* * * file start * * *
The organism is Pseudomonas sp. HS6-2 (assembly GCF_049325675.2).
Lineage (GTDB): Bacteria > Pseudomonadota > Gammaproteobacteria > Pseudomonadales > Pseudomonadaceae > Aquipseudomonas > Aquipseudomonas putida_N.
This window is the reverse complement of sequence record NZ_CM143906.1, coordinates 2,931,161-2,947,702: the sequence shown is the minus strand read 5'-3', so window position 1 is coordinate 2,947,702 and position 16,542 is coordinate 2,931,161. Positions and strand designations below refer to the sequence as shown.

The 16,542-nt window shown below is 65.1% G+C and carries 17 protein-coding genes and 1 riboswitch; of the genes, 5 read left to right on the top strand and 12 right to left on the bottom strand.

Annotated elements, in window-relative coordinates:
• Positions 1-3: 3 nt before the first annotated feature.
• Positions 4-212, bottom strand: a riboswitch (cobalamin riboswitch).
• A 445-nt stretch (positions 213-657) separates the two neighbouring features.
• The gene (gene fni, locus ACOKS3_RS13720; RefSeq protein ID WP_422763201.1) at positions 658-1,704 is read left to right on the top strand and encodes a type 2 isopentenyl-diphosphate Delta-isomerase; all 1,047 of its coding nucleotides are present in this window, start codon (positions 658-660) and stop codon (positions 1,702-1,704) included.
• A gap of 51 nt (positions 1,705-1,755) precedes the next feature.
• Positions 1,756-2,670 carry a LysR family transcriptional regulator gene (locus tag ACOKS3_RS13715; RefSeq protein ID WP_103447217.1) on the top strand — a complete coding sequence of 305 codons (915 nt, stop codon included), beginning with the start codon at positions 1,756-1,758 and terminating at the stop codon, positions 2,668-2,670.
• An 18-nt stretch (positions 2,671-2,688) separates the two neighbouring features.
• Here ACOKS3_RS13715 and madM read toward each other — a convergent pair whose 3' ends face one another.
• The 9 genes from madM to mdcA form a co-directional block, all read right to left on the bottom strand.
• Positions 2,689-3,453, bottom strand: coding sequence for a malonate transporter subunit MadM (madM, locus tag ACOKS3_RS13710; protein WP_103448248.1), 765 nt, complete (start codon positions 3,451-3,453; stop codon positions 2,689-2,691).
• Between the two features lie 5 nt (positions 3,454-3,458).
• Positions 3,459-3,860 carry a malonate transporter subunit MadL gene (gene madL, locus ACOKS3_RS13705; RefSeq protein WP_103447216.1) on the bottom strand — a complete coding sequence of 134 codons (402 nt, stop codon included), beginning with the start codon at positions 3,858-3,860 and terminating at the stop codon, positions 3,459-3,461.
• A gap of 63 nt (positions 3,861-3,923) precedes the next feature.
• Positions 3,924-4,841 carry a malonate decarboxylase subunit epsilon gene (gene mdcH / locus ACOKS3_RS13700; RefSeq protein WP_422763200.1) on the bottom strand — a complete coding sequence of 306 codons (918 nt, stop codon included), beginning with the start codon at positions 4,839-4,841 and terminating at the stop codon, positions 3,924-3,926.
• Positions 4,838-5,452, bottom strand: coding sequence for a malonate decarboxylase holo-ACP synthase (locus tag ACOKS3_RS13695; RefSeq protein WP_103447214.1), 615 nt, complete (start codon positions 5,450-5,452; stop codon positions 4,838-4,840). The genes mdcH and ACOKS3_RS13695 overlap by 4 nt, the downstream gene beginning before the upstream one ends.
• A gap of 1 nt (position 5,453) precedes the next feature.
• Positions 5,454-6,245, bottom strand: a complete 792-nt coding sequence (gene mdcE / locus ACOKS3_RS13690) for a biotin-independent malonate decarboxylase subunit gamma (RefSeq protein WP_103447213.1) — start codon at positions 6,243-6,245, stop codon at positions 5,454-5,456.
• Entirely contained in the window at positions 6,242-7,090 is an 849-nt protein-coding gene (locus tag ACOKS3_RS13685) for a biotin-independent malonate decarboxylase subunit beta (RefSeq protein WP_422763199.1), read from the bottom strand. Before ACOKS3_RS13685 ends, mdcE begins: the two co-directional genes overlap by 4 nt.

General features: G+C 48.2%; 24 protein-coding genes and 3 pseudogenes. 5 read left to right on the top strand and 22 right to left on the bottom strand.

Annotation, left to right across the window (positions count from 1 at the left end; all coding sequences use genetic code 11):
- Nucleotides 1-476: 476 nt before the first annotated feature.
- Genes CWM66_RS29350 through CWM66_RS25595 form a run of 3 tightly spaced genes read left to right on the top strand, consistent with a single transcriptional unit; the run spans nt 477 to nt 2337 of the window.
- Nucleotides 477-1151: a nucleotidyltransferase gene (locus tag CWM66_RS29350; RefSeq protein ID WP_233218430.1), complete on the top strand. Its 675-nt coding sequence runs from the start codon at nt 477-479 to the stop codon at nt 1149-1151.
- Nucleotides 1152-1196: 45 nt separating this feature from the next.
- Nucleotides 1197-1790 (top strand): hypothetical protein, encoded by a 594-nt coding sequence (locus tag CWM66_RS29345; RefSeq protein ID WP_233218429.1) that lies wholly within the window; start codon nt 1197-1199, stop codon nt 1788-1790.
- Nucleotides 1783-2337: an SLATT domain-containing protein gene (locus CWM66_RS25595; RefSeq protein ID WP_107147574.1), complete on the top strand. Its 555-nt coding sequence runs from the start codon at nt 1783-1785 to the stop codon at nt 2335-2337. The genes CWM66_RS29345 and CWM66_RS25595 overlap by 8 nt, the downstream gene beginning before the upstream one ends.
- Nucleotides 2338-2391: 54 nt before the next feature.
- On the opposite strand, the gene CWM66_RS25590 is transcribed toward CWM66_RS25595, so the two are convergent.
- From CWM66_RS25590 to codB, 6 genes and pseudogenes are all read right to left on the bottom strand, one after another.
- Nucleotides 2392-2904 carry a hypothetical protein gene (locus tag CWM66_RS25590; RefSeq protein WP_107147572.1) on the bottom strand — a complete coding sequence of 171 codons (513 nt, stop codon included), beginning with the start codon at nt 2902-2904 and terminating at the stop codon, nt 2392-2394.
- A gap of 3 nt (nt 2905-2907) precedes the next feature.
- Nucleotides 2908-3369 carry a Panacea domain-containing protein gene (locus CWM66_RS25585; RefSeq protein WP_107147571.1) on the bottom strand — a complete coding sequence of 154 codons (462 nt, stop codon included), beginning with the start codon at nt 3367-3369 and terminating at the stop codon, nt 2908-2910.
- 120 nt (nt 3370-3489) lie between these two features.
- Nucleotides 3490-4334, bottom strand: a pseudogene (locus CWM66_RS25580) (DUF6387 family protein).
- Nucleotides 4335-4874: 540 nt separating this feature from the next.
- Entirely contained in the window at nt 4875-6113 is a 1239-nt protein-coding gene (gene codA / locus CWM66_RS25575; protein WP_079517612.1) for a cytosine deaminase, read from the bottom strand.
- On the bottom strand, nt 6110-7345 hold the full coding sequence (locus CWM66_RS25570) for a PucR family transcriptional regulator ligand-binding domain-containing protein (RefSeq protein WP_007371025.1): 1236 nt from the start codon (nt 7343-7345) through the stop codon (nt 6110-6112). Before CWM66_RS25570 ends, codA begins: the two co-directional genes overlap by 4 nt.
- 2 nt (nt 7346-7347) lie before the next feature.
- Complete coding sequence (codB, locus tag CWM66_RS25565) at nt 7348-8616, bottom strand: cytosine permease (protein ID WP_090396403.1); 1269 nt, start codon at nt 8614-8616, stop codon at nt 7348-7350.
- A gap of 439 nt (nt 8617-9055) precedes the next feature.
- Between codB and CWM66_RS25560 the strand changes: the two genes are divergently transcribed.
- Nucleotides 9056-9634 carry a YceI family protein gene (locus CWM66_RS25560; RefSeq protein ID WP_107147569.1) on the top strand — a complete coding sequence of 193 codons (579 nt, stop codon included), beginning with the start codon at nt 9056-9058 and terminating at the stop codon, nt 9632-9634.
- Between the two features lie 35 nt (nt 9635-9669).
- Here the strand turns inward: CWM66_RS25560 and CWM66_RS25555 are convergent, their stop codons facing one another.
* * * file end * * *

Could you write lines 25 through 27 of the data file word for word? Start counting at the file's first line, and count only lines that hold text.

Annotation, left to right across the window (positions count from 1 at the left end; all coding sequences use genetic code 11):
- Nucleotides 1-476: 476 nt before the first annotated feature.
- Genes CWM66_RS29350 through CWM66_RS25595 form a run of 3 tightly spaced genes read left to right on the top strand, consistent with a single transcriptional unit; the run spans nt 477 to nt 2337 of the window.